Given a choice between the mountains and the beach I’ll choose the mountains every time. There’s just something about the mountains that makes my heart happy and fills my soul with peace. I love the scenery, the wildlife and, even during the hottest times of the year, the mountains usually bring at least a slight relief from the heat. (Summer in the South is frequently like living in a sauna.) However, the beach is Kenn’s happy place. He and his family spent a week at the beach every summer and the memories of those times still hold a special place in his heart. Over the years we’ve each learned to appreciate the other’s favorite.
I’ll admit, it took me a while to learn how to enjoy the beach. The two biggest hurdles for me were 1) I can’t swim and 2) I’m a redhead; I practically burst into flames in the sun. (We won’t get into my irrational fear of sharks.) For years, most of our trips to the beach consisted of me coating myself in sunscreen and sitting in the shade watching Kenn and our boys cavort in the surf while I silently counted the days and hours until we could leave. Eventually, I learned that even a non-swimmer can have fun wave-surfing on a boogie board. (Aside from one trip to the ER when a rogue wave slammed my foot into the ground. Fortunately, my toe wasn’t broken; I just had a lovely purple toe/foot for a few days.)
But, the thing that truly taught me to appreciate the beach are fossils. I love getting out and scouring the shoreline for shark’s teeth and other fossils. Over the years I’ve found hundreds of shark’s teeth and met another fossil hunter who helped me identity other items as fossilized sting ray barbs and puffer fish mouth plates. When the time comes for me to shuffle off this mortal coil my boys will have to decide what to do with all of the baggies filled with my beach finds. (I hope they’ll do more than just toss them in the trash.) Fossil hunting in the Peace River in Florida is on my bucket list.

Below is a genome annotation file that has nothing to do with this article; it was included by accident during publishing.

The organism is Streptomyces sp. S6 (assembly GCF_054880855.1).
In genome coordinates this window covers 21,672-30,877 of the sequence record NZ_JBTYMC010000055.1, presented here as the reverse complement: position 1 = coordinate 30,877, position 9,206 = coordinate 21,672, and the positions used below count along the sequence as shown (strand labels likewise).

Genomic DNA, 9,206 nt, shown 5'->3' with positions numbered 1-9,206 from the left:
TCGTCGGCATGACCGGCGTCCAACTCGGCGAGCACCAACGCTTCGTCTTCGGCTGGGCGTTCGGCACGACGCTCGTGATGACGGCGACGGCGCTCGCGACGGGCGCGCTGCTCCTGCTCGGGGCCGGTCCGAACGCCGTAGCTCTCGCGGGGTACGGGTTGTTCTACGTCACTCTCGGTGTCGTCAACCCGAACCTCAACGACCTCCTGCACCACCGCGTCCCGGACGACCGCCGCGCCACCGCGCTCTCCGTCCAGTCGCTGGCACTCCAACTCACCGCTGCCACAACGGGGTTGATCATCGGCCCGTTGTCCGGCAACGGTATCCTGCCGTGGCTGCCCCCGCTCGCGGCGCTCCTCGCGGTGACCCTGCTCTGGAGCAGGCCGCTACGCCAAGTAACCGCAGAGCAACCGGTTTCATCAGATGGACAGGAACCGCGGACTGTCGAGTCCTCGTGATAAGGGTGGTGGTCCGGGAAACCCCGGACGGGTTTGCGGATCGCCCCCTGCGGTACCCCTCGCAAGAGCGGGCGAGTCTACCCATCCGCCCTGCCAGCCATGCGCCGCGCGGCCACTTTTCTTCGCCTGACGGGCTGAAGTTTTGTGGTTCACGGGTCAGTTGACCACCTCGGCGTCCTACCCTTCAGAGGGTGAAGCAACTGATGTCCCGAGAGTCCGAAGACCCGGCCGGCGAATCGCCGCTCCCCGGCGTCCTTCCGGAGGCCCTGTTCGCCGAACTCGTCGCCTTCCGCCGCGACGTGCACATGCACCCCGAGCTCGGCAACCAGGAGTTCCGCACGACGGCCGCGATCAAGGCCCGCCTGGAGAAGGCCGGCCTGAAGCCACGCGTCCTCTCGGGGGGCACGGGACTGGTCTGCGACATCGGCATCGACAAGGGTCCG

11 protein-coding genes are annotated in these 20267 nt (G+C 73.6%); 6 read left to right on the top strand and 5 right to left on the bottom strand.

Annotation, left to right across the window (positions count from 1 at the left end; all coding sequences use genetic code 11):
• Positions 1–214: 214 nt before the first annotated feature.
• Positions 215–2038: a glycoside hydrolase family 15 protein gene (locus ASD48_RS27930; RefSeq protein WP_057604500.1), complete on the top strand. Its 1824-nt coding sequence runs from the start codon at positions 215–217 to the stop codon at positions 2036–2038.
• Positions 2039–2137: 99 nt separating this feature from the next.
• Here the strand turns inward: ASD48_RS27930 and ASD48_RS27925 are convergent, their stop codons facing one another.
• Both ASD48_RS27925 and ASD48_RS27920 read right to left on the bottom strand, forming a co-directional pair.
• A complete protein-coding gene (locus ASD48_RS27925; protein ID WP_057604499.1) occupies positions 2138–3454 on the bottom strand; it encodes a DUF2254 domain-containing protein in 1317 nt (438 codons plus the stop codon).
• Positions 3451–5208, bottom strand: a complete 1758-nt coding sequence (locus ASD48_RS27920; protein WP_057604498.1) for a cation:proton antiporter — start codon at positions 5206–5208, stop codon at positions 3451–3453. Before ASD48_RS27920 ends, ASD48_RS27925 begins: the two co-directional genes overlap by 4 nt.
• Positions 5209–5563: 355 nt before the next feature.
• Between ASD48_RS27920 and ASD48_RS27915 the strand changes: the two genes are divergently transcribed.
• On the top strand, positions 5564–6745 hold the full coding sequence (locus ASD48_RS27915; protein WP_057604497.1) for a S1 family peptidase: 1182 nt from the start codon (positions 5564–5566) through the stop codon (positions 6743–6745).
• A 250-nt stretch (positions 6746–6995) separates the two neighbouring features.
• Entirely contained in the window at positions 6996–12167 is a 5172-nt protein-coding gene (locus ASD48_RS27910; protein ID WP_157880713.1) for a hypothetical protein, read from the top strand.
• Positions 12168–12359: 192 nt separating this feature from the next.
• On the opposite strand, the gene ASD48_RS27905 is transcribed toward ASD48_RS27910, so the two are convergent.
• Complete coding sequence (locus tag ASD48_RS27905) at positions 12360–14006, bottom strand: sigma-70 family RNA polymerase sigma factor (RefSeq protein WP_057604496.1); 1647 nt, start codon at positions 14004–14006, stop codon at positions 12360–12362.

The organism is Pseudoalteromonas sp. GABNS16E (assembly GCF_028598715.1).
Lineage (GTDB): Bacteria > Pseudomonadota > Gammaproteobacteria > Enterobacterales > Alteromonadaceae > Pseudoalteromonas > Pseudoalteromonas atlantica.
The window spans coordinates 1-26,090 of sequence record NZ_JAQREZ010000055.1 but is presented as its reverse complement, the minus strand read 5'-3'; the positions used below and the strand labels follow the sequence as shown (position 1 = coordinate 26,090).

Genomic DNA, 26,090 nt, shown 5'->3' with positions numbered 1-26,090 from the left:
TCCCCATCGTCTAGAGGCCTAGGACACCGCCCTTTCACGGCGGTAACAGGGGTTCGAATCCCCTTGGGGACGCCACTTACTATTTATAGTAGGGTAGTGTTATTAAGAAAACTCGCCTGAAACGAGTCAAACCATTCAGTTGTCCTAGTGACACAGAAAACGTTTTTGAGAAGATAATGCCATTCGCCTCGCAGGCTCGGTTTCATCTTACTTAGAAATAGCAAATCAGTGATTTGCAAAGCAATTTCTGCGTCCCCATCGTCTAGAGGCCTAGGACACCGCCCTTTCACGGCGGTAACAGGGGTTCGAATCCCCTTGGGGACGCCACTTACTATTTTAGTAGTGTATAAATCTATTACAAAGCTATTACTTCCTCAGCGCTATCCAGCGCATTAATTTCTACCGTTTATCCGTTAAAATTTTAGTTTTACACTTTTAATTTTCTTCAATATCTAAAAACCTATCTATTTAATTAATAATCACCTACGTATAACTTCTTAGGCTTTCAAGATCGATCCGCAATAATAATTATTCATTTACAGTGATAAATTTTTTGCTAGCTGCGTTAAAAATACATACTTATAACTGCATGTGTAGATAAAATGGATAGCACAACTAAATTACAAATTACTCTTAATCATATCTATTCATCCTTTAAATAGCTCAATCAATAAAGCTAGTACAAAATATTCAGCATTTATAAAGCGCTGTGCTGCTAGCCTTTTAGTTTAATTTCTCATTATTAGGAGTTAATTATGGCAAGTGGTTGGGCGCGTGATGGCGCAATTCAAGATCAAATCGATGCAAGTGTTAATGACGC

Now I just need to figure out how to spend more than three days at the beach without being ready to lose my mind from boredom. (Not even fossil hunting has been enough to change that.)
Until next time, happy trails!
Prior to our purchase of Ruby the Big Red Truck, my research focused on things such as tow capacity, reliability, and longevity. While I know all of those things will serve us well, it’s the little previously unknown/unexpected features that I enjoy. I love the big, bulky interior door handles and the loud clicking of the turn indicator. However, far and away my favorite feature on the whole truck is the “lane assist” which beeps to let you know when you drift too far to one side or the other of your lane; we call this feature the electronic tattletale.
Kenn has always had a tendency to “wander” when he drives so he’s not as big a fan of the electronic tattletale as I am since he is the one she most often tattles on. Early on, he turned the lane assist off but I insisted that it stay on. (My truck, my rules.) Prior to Ruby and her electronic lane assist, that function belonged to me. A common complaint was that I missed a lot of the scenery in our travels because I was watching the road – even when I wasn’t the one driving.
During our trip to Amicalola Falls State Park, Kenn stumbled across another feature of the electronic tattletale. We were traveling along a curvy mountain road with Kenn behind the wheel and Ruby beeping on a regular basis. Suddenly, Kenn laughed. Apparently his “wandering” passed some threshold; he said a picture of a coffee cup popped up on the control panel with a note that it was time to take a break. Well played, Ruby! (Ruby’s dashboard/control panel are like the bridge of the Starship Enterprise in comparison to our older Toyotas.) I have to say, I’m enjoying my new found freedom in the passenger’s seat. It’s nice to be able to relax and watch the world go by instead of always being focused on the road.
What are your favorite features on your vehicle? (Heated seats are a close second to the electronic tattletale for me.)
Until next time, happy trails!
A couple of weeks ago I introduced you to Ruby, our new-to-us Toyota Tundra. We took Ruby on her first camping expedition last weekend; I’ll post about that next week. Even though we have owned a travel trailer since 2014, I have never driven while towing. Even though I know this puts a heavy burden on my husband, just the idea of driving while towing has always freaked me out and sent my anxiety level through the roof.
When we purchased my husband’s Toyota Tacoma in 2015 I wasn’t sure I would ever get used to driving it; it felt so much bigger than my Highlander. So, of course, I expected driving the Tundra (which is huge) be be an even bigger adjustment. However, much to my surprise, I actually love driving Ruby. I was apparently born to drive a big honkin’ truck. Who knew? So, on our trip home I decided I’d give towing a try and… I did it! I know that may seem like nothing to many of you but since traffic/driving is one of the biggest triggers for my anxieties, for me it’s a Really Big Deal and I’m proud of myself. I didn’t drive for long, only about twenty miles on a two-lane road between two small towns but now that I have done it once, I know I can do it again and for a longer stretch.
There’s no stopping me now, y’all!